A Swedish woman has become the first in history to give birth after having a womb transplant performed by a ROBOT.
The birth by planned caesarean took place on Monday, and both the unnamed mother and baby are doing well, doctors have said. The recipient of the womb transplant received the organ in October 2017, at the Sahlgrenska Academy Hospital at the University of Gothenburg. Robotic assistance was used in the key-hole surgery, which saw a one centimeter incision opened on the abdomen, with surgeons guiding robotic arms to perform the operation.
Two surgeons used joystick-like controls to guide a robotic arm each and a magnified 3D image of the lower abdomen to precisely operate.
At the end of the procedure, another incision is made so one womb can be removed and replaced with another.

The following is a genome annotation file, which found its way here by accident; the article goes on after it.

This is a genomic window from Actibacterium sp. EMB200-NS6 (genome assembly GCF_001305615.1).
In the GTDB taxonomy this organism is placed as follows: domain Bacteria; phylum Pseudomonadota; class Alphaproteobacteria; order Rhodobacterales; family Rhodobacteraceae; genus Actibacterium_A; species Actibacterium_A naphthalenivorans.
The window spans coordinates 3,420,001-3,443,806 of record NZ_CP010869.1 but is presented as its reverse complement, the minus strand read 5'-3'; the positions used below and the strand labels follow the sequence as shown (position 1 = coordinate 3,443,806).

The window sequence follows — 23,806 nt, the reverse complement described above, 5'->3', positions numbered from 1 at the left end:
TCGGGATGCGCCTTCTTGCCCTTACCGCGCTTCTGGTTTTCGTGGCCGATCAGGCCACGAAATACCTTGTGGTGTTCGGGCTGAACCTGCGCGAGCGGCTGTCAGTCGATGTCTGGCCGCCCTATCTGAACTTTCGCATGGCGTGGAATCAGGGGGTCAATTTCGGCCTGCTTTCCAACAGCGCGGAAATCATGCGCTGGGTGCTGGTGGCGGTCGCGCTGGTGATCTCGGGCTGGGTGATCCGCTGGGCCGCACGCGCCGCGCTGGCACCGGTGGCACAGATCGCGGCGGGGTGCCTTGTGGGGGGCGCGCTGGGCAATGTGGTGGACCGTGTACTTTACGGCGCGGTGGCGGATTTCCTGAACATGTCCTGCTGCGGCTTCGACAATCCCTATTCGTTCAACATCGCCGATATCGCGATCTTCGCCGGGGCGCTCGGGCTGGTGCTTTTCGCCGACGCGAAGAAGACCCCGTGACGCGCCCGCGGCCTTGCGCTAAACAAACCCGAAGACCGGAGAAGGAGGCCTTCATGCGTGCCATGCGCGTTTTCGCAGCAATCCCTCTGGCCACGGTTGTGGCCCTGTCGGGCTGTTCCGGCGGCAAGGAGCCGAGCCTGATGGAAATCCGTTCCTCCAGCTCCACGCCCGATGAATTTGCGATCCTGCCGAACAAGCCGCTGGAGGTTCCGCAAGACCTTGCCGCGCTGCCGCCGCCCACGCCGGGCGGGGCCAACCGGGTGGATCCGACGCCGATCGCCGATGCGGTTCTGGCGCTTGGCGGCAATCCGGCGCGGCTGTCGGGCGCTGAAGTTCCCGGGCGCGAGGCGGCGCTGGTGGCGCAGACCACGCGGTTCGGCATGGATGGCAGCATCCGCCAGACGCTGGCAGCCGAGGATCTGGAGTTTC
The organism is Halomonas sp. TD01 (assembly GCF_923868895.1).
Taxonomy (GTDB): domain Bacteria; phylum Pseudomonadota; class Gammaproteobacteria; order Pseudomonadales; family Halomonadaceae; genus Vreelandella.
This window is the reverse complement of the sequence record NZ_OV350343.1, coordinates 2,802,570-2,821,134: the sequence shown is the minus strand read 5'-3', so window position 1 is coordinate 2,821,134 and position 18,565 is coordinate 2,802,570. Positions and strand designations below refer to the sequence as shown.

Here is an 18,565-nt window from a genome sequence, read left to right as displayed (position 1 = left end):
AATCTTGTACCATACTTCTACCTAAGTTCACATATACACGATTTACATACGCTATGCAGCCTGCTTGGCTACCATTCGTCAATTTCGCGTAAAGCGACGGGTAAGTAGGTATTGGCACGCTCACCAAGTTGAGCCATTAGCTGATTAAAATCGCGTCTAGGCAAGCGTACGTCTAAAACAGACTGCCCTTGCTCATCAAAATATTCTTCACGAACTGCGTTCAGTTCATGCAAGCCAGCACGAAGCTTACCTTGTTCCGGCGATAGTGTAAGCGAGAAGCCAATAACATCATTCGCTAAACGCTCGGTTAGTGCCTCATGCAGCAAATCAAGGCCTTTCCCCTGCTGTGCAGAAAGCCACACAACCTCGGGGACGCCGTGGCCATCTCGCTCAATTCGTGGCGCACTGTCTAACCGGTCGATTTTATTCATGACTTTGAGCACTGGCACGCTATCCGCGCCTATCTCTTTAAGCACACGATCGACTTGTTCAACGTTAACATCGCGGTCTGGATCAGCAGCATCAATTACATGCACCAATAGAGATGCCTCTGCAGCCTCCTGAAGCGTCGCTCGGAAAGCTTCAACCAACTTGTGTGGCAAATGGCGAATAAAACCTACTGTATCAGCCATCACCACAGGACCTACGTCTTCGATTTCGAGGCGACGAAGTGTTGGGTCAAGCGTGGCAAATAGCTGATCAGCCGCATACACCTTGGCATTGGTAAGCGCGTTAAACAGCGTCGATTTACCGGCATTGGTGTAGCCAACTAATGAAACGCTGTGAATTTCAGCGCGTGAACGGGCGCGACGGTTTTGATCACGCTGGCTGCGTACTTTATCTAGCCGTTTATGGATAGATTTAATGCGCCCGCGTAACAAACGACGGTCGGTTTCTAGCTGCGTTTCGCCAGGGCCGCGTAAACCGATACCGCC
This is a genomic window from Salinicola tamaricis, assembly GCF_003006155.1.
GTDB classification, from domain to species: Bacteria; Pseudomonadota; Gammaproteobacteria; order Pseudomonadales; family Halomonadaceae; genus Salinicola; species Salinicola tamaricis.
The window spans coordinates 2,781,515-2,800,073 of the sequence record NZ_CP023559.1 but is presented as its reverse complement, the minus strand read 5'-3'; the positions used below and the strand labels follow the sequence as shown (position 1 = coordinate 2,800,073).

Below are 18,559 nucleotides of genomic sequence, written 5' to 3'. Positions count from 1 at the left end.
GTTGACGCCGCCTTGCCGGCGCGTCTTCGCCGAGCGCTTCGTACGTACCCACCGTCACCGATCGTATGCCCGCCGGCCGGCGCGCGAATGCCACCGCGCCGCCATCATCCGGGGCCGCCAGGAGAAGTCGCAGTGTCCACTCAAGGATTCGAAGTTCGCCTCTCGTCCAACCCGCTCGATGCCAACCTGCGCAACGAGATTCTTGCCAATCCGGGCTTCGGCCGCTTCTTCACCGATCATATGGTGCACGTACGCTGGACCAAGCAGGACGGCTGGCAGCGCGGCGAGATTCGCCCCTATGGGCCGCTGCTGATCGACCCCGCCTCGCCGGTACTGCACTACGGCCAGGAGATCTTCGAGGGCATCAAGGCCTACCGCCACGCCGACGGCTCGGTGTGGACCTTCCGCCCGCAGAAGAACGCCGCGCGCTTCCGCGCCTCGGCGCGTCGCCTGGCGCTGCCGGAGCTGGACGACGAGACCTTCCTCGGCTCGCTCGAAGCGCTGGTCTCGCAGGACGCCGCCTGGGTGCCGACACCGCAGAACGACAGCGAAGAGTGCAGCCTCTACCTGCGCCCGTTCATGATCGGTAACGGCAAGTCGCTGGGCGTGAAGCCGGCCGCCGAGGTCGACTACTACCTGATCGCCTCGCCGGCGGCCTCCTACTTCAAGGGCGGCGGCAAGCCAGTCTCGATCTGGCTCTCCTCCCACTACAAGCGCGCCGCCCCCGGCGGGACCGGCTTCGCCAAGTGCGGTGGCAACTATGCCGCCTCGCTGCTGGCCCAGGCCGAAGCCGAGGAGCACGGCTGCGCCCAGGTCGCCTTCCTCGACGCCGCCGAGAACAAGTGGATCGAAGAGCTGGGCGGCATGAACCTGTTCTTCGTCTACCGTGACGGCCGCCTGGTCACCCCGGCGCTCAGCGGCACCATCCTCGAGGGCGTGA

Researchers say this method is more practical as recovery time is much faster than traditional surgery.
Niclas Kvarnström, the transplant surgeon in charge of the project, said: “In the future, we’re also going to be able to transplant the uterus in the recipient using the robot-assisted keyhole technique.”
Ten months after the operation, an IVF embryo was inserted into the womb, and a complication-free pregnancy ensued.
Pernilla Dahm-Kähler, a robot-assisted surgeon and gynaecologist at the University of Gothenburg, said: “It’s a fantastic feeling to deliver such a special, longed-for child.
“To have been part of the whole process, from the first meeting with the couple to the uterus transplant and now to see everyone’s joy when what we’ve hoped for becomes reality. It’s simply wonderful.”
Mats Brännström, Professor of Obstetrics and Gynecology at Sahlgrenska Academy, said: “This is an extremely important step toward developing the surgery involved in uterine transplantation, and its safety.
“For the first time, we're showing that the less invasive robot-assisted surgical technique is practicable."
Photo: University of Gothenburg
Based on The Telegraph